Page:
During World War II, as one of the few people in England who could read Japanese, Arthur Waley was called to work as a censor for the British Ministry of Information. He would sometimes scold the Japanese businessmen whose cables he was assigned to review, for their bad grammar or their bad handwriting. After World War II, Waley’s scholarship was recognized with an Honorary Fellowship at King's College, Cambridge, 1945, and an Honorary Lectureship in Chinese Poetry at the School of Oriental Studies (London, 1948). He received the Commander of the Order of the British Empire (CBE) in 1952, the Queen's Medal for Poetry in 1953, and in 1956, the Order of the Companions of Honour (CH), founded by King George V in June 1917, as a reward for outstanding achievements in the arts, literature, music, science, politics, industry, or religion.

In 1956, he published a book on the late Chinese poet, Ywaen Mei. In 1957, Beryl de Zoete published a work on dance in Sri Lanka. In 1958, Waley produced his first history book that was not based on a translation of poems, an anti-imperialistic account of the Opium War entitled, “Through Chinese Eyes.” After this publication, he received no further recognition from the British government. The Japanese government, however, awarded him the Order of Merit of the Second Treasure for his services in making Japanese literature known and appreciated in the Western world.

He died in London on June 27, 1966, and is buried in the renowned Highgate Cemetery.

Works

Arthur Waley is considered one of the world's great Asian scholars. He was an ambassador from East to West during the first half of the twentieth century, transmitting the best of Chinese and Japanese literature to the English-reading public. He was self-taught in both languages and achieved a remarkable degree of fluency and erudition. In his preface to The Secret History of the Mongols, he wrote that he was not a master of many languages, but claimed to know Chinese and Japanese fairly well, a good deal of Ainu and Mongolian, and some Hebrew and Syriac.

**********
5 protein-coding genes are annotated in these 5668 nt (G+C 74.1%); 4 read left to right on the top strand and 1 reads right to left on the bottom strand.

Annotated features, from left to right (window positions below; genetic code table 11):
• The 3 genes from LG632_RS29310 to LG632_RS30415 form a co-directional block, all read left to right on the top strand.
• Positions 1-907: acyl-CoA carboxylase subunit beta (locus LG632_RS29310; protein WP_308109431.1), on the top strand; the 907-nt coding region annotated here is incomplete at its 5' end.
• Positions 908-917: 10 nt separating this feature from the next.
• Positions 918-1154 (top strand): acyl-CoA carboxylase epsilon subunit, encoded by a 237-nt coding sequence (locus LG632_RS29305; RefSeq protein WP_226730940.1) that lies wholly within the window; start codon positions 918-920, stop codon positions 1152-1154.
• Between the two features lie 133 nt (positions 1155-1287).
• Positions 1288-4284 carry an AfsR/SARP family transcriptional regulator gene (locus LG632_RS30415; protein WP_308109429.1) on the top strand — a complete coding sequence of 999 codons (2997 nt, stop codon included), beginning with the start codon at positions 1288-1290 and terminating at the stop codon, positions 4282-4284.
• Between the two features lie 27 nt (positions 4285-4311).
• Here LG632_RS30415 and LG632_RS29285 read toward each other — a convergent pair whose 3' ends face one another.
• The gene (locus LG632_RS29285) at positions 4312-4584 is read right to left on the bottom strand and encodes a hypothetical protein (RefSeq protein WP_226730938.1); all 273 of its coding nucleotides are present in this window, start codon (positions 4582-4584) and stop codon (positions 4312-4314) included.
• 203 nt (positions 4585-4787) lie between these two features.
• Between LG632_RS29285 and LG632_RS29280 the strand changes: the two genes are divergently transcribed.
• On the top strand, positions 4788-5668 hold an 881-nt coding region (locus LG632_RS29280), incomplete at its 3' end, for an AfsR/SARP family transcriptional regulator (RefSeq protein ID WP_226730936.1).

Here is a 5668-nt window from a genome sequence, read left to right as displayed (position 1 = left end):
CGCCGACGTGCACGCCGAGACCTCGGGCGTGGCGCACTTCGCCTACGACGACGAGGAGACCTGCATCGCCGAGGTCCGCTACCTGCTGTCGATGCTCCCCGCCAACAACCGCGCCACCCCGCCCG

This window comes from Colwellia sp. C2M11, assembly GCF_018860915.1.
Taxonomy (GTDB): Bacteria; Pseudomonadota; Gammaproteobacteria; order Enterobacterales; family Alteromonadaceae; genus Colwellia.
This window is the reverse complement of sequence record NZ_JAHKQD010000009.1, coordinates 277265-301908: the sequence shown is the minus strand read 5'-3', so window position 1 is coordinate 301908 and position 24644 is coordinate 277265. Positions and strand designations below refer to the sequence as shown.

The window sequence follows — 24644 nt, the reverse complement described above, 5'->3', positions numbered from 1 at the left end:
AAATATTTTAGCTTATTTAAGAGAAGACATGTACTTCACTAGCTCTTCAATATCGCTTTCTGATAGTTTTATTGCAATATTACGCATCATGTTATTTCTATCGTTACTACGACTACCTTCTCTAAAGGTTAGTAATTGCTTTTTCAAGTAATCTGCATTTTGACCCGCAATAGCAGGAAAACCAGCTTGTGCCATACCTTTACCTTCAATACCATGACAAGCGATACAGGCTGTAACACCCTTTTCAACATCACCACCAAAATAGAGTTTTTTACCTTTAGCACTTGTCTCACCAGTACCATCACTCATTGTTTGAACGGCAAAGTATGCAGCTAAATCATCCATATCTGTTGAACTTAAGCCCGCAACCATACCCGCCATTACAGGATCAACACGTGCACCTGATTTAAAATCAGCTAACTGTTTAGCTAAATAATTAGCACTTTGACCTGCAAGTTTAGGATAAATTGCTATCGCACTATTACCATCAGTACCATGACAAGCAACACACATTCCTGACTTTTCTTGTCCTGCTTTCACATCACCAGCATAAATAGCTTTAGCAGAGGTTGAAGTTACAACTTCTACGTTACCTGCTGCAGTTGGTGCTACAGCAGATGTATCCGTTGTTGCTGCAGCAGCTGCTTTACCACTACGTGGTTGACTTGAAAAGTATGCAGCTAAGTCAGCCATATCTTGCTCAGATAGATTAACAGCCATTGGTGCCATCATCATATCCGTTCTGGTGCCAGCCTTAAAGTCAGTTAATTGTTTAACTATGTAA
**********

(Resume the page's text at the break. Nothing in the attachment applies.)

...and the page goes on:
In spite of his great interest in Asian culture, Arthur Waley never traveled to Asia. He gave as his reason that he did not want his concepts and his fantasies about China and Japan to be in any way altered by the reality. The real reason was probably that he dreaded long voyages.

His many translations include A Hundred and Seventy Chinese Poems (1918), Japanese Poetry: The Uta (1919), The No Plays of Japan (1921), The Tale of Genji (published in six volumes from 1921-33), The Pillow Book of Sei Shonagon (1928), Monkey (1942, an abridged version of Journey to the West), The Poetry and Career of Li Po (1959) and The Secret History of the Mongols and Other Pieces (1964). Waley received the James Tait Black Memorial Prize for his translation of Monkey, and his translations of the classics, the Analects of Confucius and The Way and its Power (Tao Te Ching), are still regarded highly by his peers. Dutch poet J. Slauerhoff used poems from A Hundred and Seventy Chinese Poems and More Translations from the Chinese to write his 1929 adaptation of Chinese poetry, Yoeng Poe Tsjoeng. Waley's other works include Introduction to the Study of Chinese Painting (1923), The Opium War Through Chinese Eyes (1958), and The Ballads and Stories from Tun-huang (1960). He also wrote on Oriental philosophy.